In Israel and in traditional communities, life and liturgy don’t run away from hardship. Most American Jews prefer to think on the brighter side, but that comes at a high cost.
The two giants of Jewish literature come together for a wide-ranging discussion centered around his new book on the seminal Hebrew writers of modernity.
The Israeli historian joins us to talk about his partnership with Sharansky, what he calls the Sovietization of American culture, and much more.
A distinguished historian of the American founding sees religion as a matter of individual belief rather than communal obligation.
Even though the author tries to downplay it, a new book shows how deeply rooted anti-Semitism was in Soviet ideology.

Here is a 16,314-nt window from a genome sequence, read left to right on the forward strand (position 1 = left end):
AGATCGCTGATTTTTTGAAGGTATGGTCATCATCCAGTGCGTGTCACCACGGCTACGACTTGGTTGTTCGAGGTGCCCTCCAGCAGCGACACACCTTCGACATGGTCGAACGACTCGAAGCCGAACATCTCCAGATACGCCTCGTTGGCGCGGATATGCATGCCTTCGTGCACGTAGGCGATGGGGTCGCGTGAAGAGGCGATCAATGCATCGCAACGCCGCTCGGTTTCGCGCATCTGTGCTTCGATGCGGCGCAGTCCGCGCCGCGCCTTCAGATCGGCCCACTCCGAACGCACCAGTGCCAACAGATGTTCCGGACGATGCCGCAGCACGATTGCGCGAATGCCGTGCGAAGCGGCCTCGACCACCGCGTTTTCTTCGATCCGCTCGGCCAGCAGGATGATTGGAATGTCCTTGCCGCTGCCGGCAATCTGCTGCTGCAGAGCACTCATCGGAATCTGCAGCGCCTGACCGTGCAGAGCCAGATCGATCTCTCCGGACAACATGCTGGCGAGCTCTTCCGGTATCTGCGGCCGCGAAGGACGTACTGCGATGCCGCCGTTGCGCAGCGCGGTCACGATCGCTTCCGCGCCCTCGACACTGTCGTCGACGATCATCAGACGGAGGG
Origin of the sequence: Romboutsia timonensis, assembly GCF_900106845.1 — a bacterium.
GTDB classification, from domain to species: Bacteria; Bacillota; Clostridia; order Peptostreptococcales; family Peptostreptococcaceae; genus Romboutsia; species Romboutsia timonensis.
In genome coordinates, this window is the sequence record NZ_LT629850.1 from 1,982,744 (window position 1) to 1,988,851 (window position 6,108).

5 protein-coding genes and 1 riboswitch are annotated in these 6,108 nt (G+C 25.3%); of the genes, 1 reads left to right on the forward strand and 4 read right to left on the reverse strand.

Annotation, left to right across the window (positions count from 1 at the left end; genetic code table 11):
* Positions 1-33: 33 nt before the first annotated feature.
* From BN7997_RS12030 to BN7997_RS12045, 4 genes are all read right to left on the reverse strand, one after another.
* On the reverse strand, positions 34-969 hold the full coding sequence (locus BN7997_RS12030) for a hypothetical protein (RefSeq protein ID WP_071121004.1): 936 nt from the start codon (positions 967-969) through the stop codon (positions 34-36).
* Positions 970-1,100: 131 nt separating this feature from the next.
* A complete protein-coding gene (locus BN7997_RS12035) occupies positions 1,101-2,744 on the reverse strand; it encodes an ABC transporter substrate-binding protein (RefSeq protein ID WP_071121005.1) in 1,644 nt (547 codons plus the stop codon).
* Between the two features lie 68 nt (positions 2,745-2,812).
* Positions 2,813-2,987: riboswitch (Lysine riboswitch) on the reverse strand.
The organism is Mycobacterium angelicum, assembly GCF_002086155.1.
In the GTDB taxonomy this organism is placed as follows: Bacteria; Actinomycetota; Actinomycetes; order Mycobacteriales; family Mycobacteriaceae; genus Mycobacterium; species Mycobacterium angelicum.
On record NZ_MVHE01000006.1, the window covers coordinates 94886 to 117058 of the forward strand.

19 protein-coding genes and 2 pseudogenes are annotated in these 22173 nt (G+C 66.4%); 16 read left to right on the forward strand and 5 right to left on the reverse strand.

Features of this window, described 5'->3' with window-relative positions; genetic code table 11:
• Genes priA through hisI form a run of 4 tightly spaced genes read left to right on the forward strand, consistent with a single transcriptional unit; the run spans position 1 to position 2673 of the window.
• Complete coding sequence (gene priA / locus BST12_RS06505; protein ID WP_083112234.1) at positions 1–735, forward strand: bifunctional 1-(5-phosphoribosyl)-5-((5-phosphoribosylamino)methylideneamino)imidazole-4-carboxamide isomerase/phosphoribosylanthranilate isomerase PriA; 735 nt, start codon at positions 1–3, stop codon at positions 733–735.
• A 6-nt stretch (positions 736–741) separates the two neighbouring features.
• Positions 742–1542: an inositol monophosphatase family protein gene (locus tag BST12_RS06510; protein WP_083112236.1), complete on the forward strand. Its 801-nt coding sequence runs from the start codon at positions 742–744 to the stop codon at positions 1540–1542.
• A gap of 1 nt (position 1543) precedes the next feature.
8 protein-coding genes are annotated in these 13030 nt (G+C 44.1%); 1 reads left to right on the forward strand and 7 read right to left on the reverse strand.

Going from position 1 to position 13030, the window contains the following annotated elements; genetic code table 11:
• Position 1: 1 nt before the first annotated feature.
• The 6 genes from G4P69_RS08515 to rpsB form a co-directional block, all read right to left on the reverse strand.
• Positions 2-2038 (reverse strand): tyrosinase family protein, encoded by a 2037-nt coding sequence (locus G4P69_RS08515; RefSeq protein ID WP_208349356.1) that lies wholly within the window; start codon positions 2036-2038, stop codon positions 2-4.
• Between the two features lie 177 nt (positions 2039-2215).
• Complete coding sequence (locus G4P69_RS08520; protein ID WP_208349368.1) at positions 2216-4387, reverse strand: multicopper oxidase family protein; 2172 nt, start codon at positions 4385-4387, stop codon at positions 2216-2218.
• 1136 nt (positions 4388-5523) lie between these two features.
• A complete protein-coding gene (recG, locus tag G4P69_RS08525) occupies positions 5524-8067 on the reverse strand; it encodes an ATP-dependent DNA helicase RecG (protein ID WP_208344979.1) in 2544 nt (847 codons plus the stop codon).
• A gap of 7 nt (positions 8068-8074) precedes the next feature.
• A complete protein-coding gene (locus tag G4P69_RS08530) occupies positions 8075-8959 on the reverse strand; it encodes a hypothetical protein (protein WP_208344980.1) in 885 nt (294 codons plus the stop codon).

Whether it’s Judeo-Arabic, or Judeo-Italian, or Judeo-Spanish, or the Judeo-German better known as Yiddish, they all mix in varying amounts of Hebrew.
Medieval Spain produced many Jewish geniuses. The poet and philosopher Solomon Ibn Gabirol, born 1000 years ago, wrote poetry that is still sung in synagogues all over the world.
That’s the contention of a new book by a major historian of ancient Judaism. It deserves serious attention, but it also overstates its case.
The author of our July essay joins us to talk about his ideas.
Latter-day Saints patterned themselves after biblical Israel, and used its traumas to explain their own.
A brief history of an indifferent word.